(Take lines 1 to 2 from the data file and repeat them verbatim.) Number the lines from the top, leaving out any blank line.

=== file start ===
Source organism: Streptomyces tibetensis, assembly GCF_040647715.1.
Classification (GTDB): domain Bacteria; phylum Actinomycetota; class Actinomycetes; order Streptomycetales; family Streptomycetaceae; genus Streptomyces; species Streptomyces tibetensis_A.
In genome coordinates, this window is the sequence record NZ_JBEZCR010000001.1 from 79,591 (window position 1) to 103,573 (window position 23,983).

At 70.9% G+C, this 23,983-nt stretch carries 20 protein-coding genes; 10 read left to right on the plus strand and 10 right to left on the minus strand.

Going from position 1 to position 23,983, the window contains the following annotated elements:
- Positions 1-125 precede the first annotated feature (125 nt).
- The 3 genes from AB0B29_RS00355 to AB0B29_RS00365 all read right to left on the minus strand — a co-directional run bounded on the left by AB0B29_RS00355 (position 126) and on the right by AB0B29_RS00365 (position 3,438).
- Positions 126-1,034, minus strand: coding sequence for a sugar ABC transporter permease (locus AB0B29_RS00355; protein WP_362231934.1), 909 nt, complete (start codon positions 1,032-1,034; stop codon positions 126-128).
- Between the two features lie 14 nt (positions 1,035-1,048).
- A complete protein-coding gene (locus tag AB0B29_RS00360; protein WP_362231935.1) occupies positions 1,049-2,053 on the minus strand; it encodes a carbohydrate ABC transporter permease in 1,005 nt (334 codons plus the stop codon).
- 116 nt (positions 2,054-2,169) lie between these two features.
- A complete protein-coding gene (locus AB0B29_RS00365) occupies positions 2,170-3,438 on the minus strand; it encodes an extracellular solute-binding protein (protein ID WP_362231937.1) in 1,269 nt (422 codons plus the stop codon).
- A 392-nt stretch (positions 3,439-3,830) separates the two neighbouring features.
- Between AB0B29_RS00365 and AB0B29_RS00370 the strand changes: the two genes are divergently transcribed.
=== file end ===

Source organism: Streptomyces tibetensis, assembly GCF_040647715.1.
Classification (GTDB): domain Bacteria; phylum Actinomycetota; class Actinomycetes; order Streptomycetales; family Streptomycetaceae; genus Streptomyces; species Streptomyces tibetensis_A.